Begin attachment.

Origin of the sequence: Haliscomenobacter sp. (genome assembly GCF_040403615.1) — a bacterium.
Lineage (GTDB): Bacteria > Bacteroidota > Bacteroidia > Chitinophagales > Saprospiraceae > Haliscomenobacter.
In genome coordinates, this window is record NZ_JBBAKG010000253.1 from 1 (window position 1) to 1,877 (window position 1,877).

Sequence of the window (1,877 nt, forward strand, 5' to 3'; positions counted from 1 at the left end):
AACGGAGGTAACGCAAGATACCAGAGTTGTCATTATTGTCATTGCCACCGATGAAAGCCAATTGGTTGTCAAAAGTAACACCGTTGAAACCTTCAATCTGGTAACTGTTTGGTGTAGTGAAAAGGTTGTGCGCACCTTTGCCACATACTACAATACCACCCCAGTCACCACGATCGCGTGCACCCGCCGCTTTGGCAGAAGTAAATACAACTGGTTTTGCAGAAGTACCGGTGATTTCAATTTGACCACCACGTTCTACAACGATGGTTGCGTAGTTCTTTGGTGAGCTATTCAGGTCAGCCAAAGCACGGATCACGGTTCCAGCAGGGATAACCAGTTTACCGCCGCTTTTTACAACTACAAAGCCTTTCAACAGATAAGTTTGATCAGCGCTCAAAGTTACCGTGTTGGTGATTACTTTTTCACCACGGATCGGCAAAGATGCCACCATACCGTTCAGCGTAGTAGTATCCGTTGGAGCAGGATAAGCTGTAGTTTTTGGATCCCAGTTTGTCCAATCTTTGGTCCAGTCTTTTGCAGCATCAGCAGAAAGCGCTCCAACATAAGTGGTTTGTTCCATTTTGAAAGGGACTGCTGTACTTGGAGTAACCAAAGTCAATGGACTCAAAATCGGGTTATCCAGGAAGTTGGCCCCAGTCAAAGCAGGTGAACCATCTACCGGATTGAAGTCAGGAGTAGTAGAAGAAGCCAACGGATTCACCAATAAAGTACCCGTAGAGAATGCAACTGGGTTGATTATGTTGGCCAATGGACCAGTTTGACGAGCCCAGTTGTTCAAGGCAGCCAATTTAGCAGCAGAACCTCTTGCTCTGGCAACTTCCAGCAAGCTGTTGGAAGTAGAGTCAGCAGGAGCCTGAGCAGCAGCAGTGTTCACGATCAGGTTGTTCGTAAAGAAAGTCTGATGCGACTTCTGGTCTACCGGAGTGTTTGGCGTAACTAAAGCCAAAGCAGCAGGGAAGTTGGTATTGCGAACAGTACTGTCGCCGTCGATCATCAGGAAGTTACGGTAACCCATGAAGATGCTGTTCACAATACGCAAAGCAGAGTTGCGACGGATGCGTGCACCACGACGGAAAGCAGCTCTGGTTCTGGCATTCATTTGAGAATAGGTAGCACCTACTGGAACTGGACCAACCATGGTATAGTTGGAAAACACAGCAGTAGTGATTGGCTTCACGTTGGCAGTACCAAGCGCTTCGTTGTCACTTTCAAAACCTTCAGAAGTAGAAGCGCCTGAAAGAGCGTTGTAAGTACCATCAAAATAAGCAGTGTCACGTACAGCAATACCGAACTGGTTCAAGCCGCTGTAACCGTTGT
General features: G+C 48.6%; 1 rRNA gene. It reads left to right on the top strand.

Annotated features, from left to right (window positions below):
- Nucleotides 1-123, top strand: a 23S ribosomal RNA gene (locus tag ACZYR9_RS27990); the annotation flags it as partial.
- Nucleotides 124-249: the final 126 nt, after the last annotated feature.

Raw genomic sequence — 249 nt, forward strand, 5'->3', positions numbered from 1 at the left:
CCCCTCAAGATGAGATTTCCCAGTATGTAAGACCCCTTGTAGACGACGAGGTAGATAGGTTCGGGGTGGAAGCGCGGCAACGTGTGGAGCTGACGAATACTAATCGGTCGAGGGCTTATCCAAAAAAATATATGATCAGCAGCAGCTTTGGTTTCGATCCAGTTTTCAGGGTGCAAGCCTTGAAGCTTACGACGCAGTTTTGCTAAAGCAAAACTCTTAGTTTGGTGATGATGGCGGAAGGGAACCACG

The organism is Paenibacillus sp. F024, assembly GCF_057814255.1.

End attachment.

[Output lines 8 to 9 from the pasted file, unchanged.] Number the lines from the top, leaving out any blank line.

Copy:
- Nucleotides 1-123, top strand: a 23S ribosomal RNA gene (locus tag ACZYR9_RS27990); the annotation flags it as partial.
- Nucleotides 124-249: the final 126 nt, after the last annotated feature.